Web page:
There is a wide variety of antibiotics to treat bladder infections. Most uncomplicated infections can be treated with just three days of medication. Sometimes with some drugs and some organisms it takes up to a week. In most cases, you should feel better shortly after taking the first dose. Complicated infections should be treated for about a week. Kidney infections may take longer. Elderly people and those with a chronic underlying health condition, such as diabetes or HIV infection, are often prescribed a longer course of antibiotics — sometimes up to 14 days.

After the treatment has run its course, you should be asked to come in for a follow-up urine test to make sure your bladder is free of all signs of infection. People with frequently recurring bladder infections are often prescribed low daily doses of antibiotics for an additional six months or longer. Patients whose infections are related to sexual activity may be given a small dose of antibiotics to take each time they have intercourse. Remember that frequently recurring bladder symptoms can be caused by some conditions, like interstitial cystitis, and are not necessary a result of an infection. Some doctors prescribe the hormone estrogen, either as a topical cream or in pill form, to prevent recurrences in postmenopausal women. For cases where the infection is the result of a blockage or obstruction, such as a kidney stone or an enlarged prostate, surgery may be needed.

How Can I Prevent Bladder Infections?

 

Advice for men and women:

    • Urinate regularly and empty your bladder completely.
    • Wear cotton underwear and loose, nonbinding clothing that does not trap heat and moisture in the crotch.
    • In general, practice good hygiene.
    • Drink plenty of liquids. Cranberry juice may be helpful according to some studies, but it is more helpful for preventing a bladder infection since it keeps bacteria from attaching to the bladder and creating an infection.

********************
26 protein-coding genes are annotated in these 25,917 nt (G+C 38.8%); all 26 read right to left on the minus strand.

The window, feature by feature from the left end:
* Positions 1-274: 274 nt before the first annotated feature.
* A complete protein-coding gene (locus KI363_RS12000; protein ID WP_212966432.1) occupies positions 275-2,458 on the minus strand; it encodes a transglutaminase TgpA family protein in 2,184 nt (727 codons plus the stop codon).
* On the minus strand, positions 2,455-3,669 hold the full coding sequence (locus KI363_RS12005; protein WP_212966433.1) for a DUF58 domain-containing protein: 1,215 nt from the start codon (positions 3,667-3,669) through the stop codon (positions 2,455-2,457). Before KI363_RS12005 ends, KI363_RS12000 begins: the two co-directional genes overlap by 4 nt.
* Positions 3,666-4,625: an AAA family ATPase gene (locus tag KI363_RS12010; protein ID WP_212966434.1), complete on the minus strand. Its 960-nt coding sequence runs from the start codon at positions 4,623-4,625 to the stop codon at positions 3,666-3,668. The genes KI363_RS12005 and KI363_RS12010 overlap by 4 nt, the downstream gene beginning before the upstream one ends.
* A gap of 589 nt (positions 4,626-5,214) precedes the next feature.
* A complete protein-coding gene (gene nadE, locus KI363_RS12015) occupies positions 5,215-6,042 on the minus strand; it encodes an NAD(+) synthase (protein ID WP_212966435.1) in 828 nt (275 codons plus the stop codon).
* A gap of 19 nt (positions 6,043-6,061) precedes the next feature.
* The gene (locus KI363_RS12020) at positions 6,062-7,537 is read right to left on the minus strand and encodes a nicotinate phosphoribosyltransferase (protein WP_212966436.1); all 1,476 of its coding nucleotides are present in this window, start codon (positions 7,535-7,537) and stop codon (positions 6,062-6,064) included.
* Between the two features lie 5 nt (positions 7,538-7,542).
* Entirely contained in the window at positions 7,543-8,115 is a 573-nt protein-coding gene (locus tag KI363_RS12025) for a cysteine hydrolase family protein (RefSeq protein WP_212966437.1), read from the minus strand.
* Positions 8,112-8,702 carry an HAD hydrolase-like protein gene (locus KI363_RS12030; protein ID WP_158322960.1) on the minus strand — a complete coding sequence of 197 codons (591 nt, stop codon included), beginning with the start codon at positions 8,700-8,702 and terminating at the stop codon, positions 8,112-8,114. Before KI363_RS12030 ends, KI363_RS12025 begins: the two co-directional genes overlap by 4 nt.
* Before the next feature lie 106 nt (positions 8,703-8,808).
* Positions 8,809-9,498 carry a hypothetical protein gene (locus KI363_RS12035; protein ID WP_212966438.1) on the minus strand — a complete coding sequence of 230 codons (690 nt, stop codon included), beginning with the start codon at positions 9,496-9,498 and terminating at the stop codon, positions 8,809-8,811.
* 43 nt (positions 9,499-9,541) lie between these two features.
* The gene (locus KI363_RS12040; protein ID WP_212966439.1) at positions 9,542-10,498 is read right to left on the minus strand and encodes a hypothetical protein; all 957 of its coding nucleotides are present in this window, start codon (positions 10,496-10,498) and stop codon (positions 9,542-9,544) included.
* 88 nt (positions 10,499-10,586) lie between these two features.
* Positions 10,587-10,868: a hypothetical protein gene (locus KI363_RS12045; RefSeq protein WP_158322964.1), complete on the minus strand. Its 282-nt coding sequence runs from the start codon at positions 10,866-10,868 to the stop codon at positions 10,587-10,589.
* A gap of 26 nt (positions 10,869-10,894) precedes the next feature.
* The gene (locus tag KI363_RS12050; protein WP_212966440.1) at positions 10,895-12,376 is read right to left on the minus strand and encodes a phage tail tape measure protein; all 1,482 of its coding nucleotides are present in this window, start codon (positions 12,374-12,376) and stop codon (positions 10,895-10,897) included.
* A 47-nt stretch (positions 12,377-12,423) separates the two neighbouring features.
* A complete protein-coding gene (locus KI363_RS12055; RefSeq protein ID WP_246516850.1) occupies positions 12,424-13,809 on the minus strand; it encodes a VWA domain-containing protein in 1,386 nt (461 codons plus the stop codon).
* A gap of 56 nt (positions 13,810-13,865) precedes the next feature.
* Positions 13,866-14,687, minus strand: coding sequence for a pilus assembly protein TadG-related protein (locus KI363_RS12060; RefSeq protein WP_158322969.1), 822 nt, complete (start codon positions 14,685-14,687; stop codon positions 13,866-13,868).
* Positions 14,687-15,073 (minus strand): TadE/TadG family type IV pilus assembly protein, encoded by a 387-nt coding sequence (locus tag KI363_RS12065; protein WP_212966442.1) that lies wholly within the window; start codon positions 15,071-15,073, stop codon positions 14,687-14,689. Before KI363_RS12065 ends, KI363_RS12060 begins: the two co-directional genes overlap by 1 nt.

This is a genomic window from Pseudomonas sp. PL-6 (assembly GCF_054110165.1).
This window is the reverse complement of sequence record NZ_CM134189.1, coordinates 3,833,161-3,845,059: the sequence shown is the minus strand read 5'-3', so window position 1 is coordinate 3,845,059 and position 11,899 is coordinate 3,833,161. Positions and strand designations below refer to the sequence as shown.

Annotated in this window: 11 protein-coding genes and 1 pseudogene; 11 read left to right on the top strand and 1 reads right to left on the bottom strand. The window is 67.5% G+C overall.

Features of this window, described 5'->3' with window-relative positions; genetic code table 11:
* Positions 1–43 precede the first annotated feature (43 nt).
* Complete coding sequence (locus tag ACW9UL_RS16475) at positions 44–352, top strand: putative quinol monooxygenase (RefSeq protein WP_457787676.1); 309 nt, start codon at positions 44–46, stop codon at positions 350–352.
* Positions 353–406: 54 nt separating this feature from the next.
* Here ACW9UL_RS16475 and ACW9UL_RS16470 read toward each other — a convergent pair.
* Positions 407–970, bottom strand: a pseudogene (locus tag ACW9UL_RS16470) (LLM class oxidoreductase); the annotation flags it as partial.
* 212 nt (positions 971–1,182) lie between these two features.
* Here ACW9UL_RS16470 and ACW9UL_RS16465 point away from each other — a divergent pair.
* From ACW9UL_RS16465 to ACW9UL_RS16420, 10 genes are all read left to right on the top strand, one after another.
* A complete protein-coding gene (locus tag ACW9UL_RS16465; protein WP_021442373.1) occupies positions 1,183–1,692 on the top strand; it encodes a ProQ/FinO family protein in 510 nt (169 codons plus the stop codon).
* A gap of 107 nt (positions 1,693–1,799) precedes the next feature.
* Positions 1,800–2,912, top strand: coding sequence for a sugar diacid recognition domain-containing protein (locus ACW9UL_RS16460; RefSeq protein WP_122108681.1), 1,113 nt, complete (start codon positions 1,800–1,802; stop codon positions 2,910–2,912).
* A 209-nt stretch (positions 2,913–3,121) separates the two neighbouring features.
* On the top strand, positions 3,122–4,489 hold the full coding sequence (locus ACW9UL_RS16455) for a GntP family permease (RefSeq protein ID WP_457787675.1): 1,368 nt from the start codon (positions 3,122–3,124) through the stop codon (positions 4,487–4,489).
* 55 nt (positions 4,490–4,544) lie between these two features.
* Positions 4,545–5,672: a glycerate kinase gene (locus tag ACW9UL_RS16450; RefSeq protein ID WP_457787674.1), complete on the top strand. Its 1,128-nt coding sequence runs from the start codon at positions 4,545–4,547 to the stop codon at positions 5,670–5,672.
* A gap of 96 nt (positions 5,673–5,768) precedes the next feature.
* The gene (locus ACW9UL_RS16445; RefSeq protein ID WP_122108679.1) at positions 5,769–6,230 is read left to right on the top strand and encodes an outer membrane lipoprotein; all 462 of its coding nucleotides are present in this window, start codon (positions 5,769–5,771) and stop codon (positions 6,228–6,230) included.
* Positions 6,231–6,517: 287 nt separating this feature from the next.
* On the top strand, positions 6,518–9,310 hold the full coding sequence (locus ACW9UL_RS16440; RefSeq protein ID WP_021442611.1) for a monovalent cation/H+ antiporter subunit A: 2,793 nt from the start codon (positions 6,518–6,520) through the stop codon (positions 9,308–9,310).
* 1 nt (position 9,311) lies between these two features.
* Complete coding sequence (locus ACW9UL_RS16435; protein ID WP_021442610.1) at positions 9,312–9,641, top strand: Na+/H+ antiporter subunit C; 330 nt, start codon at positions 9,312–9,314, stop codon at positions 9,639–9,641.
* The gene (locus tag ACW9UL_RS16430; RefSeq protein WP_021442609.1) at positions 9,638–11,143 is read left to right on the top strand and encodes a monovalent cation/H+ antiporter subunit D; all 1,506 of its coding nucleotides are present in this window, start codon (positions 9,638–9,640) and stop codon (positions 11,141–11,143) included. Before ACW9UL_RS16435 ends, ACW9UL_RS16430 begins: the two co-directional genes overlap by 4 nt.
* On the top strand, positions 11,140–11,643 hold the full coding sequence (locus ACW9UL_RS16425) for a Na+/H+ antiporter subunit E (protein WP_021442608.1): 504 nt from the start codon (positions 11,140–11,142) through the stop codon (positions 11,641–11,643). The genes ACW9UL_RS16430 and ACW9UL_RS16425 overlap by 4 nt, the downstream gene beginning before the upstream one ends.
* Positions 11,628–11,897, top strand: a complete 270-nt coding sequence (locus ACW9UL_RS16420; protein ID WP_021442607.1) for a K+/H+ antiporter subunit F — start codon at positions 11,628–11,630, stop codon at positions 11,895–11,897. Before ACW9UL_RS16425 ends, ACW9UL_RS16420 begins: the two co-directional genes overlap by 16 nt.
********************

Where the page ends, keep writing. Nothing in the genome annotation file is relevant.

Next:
• Avoid substances known to irritate the bladder such as alcohol and coffee.

Advice for women:

    • Some suggest that emptying the bladder after intercourse may be helpful.
    • Avoid using perfumed soaps, bubble baths, scented douches, and vaginal deodorants. These contain substances that can irritate the urethra and make it more vulnerable to infection.
    • If you use a diaphragm for birth control, make sure it fits properly and don’t leave it in too long.
    • Wiping from front to back after emptying the bladder may prevent bacteria around the anus from getting into the urethra and ultimately the bladder.
  • It may be helpful to eat yogurt that contains helpful bacteria called lactobacilli. These bacteria may help in preventing an infection.

The above suggestions are especially important if you’ve ever had a urinary infection, because they will help you avoid recurring infections.

WebMD Medical Reference

SOURCES:

National Kidney and Urological Diseases Information Clearinghouse.

American Academy of Family Physicians.

Reviewed by Sanford L Polse, MD, on October 27, 2010

© 2011 WebMD, LLC. All rights reserved.